RP/0/RP0/CPU0:router(config)# commit

Saves configuration changes.

When you issue the end command, the system prompts you to commit changes:

Uncommitted changes found, commit them before 
exiting(yes/no/cancel)? 
[cancel]:
 
        

Entering yes saves configuration changes to the running configuration file, exits the configuration session, and returns the router to EXEC mode.

Entering no exits the configuration session and returns the router to EXEC mode without committing the configuration changes.

Entering cancel leaves the router in the current configuration session without exiting or committing the configuration changes.

Use the commit command to save the configuration changes to the running configuration file and remain within the configuration session.

Configuration Examples for Implementing IKE Security Protocol

This section provides the following configuration examples:

Creating IKE Policies: Example

Configuring Xauth with Static Crypto Profile: Example

Creating IKE Policies: Example

This example shows how to create two IKE policies with policy 15 as the highest priority, policy 20 as the next priority, and the existing default priority as the lowest priority. It also creates a preshared key to be used with policy 20 with the remote peer whose IP address is 192.168.224.33.

crypto isakmp policy 15
	encryption 3des
	hash md5
	authentication rsa-sig
	group 2
	lifetime 5000
crypto isakmp policy 20
	authentication pre-share
	lifetime 10000
crypto isakmp key 1234567890 address 192.168.224.33
 
   

In the example, the encryption des of policy 15 would not appear in the written configuration because this is the default value for the encryption algorithm parameter.

If the show crypto isakmp policy command is issued with this configuration, the output is as follows:

Protection suite priority 15
	encryption algorithm:	DES - Data Encryption Standard (56 bit keys)
	hash algorithm:	Message Digest 5
	authentication method:	Rivest-Shamir-Adelman Signature
	Diffie-Hellman group:	#2 (1024 bit)
	lifetime:	5000 seconds, no volume limit
Protection suite priority 20
	encryption algorithm:	DES - Data Encryption Standard (56 bit keys)
	hash algorithm:	Secure Hash Standard
	authentication method:	preshared Key
	Diffie-Hellman group:	#1 (768 bit)
	lifetime:	10000 seconds, no volume limit
Default protection suite
	encryption algorithm:	DES - Data Encryption Standard (56 bit keys)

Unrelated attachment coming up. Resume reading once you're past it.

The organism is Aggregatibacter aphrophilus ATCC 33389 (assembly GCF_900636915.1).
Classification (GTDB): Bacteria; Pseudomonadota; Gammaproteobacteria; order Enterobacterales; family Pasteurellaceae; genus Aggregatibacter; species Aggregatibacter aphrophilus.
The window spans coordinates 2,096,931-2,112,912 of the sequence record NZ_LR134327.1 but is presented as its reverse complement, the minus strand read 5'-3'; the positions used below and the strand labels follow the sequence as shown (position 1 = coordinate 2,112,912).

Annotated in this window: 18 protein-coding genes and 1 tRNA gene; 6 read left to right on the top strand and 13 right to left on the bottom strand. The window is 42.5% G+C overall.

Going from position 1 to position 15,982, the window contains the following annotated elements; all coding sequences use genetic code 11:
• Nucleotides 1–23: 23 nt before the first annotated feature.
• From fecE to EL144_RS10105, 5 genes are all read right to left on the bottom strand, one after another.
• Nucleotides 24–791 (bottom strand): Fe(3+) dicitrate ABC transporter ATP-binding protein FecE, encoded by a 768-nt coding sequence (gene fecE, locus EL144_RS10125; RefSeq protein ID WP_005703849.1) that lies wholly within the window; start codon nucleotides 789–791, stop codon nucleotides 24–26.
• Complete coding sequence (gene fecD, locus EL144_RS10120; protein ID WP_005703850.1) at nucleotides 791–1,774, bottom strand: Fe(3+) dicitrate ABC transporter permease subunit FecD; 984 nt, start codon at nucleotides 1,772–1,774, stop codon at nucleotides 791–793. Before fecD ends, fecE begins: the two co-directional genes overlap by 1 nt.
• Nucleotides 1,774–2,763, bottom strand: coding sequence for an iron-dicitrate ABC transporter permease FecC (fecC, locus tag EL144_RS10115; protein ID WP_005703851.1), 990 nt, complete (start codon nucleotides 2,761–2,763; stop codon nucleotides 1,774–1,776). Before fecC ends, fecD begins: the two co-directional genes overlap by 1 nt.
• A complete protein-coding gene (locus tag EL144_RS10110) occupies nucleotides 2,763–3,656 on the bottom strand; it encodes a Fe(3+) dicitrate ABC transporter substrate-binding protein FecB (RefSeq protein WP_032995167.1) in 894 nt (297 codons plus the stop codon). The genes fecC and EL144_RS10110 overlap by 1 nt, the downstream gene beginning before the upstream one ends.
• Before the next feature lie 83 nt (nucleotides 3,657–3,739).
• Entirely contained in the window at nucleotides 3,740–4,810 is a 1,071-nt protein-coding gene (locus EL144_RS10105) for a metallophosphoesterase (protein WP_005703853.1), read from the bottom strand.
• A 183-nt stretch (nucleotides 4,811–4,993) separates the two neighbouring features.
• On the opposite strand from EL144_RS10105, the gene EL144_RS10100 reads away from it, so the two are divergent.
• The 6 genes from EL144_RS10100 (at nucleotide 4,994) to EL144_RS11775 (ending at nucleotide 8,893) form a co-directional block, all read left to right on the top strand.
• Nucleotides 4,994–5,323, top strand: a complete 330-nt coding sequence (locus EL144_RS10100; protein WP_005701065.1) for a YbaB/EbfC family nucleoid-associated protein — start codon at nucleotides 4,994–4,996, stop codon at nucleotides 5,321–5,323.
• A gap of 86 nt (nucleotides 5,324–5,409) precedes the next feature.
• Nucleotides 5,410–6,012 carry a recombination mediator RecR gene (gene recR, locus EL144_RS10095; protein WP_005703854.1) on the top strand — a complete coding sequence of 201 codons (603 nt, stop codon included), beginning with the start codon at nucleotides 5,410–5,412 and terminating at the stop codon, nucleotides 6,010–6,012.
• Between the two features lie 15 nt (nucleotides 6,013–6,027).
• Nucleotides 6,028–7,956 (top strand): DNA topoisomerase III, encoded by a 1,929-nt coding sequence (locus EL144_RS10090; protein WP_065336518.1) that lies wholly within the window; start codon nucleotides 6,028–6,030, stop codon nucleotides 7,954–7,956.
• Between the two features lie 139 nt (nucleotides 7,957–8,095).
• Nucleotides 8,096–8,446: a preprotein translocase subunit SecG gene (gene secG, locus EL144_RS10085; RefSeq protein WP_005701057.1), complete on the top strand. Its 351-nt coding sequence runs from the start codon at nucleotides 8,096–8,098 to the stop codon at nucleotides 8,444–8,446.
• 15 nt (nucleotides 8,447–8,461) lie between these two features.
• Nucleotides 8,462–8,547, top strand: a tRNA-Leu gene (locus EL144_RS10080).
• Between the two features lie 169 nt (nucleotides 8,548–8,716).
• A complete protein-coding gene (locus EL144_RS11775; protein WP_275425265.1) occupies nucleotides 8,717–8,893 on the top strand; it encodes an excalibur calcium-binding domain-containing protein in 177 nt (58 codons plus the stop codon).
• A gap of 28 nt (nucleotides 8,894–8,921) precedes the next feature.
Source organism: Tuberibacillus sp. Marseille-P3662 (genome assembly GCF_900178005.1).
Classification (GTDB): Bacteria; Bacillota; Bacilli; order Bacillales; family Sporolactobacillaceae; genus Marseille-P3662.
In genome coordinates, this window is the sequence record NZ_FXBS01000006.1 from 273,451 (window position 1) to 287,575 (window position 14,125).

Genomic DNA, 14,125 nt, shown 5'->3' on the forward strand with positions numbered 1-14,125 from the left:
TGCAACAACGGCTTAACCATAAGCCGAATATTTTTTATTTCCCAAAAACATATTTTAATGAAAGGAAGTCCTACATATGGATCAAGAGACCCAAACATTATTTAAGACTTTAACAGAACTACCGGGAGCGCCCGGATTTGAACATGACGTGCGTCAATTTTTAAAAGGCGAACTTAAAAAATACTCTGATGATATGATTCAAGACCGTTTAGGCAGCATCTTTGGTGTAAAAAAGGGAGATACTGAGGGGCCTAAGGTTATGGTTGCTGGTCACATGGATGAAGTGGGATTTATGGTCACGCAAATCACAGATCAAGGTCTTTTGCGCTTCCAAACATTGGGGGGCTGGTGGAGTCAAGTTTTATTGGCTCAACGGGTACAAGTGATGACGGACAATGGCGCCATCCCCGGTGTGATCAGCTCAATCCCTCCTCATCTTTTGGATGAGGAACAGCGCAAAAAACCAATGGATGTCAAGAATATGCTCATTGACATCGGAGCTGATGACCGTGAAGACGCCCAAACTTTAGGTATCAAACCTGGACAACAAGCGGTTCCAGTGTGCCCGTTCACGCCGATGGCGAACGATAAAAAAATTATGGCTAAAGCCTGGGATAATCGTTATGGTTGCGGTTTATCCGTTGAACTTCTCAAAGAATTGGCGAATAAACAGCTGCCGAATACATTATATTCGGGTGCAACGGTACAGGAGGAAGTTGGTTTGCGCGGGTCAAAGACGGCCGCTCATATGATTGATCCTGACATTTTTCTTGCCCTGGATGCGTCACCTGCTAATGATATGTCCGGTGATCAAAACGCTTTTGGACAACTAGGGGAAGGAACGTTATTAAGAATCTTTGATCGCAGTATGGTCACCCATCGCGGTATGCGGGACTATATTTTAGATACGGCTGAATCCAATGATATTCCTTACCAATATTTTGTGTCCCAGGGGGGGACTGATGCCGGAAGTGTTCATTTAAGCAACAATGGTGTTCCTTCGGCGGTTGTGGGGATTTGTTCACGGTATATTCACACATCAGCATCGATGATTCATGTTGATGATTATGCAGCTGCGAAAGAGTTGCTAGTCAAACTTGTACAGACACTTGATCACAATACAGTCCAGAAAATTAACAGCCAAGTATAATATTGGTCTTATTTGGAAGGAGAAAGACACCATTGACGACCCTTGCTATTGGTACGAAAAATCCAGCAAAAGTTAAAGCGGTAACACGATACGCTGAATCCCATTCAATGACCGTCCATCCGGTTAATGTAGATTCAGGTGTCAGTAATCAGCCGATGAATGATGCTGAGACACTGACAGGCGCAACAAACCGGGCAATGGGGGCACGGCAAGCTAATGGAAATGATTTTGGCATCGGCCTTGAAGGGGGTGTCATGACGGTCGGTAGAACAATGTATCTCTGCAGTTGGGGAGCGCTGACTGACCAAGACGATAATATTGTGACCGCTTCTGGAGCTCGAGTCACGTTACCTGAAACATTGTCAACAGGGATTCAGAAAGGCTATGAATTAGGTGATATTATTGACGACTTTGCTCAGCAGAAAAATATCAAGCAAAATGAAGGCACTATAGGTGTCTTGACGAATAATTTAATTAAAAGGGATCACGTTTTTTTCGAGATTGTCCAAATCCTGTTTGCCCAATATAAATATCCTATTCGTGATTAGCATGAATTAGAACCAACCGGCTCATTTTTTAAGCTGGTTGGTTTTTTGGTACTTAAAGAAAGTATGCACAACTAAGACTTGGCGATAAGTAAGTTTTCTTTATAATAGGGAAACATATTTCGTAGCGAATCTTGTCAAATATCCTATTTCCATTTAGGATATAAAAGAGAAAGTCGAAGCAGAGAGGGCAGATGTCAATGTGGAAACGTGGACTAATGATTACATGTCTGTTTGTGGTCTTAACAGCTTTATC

hash algorithm:	Secure Hash Standard
	authentication method:	Rivest-Shamir-Adelman Signature
	Diffie-Hellman group:	#1 (768 bit)
	lifetime:	86400 seconds, no volume limit
 
   

Note Although the output shows "no volume limit" for the lifetimes, you can configure only a time lifetime (such as 86,400 seconds); volume-limit lifetimes are not configurable.


Configuring Xauth with Static Crypto Profile: Example

In the following example, Xauth is configured with preshared key using AAA local policy:

aaa new-model 
aaa authentication login xauthlist local 
! 
username user1 password sample1234
! 
crypto ipsec transform-set xauthtransform esp-des esp-md5-hmac 
! 
crypto isakmp policy 1 
 hash md5 
 authentication pre-share 
crypto isakmp key sample1234 address 192.168.202.145
! 
crypto profile xauthprofile
	match 192 transform-set xauthtransform
! 
interface Ethernet1/0 
 ip address 192.168.202.147 255.255.255.224 
 crypto profile xauthprofile
! 
access-list 192 permit ip host 192.168.202.147 host 192.168.202.145

Additional References

The following sections provide references related to implementing the IKE security protocol.

Related Documents

Related Topic
Document Title

IKE security protocol commands: complete command syntax, command modes, command history, defaults, usage guidelines, and examples

Internet Key Exchange Security Protocol Commands on Cisco IOS XR Software

IPSec conceptual information and configuration tasks

Implementing IPSec Network Security on Cisco IOS XR Software


Standards

Standards
Title

No new or modified standards are supported by this feature, and support for existing standards has not been modified by this feature.


MIBs

MIBs
MIBs Link

There are no applicable MIBs for this module.

To locate and download MIBs for selected platforms using Cisco IOS XR software, use the Cisco MIB Locator found at the following URL:

http://cisco.com/public/sw-center/netmgmt/cmtk/mibs.shtml


RFCs

RFCs
Title

RFC 2409

The Internet Key Exchange

RFC 2408

Internet Security Association and Key Management Protocol (ISAKMP) Internet Draft


Technical Assistance

Description
Link

The Cisco Technical Support website contains thousands of pages of searchable technical content, including links to products, technologies, solutions, technical tips, and tools. Registered Cisco.com users can log in from this page to access even more content.

http://www.cisco.com/techsupport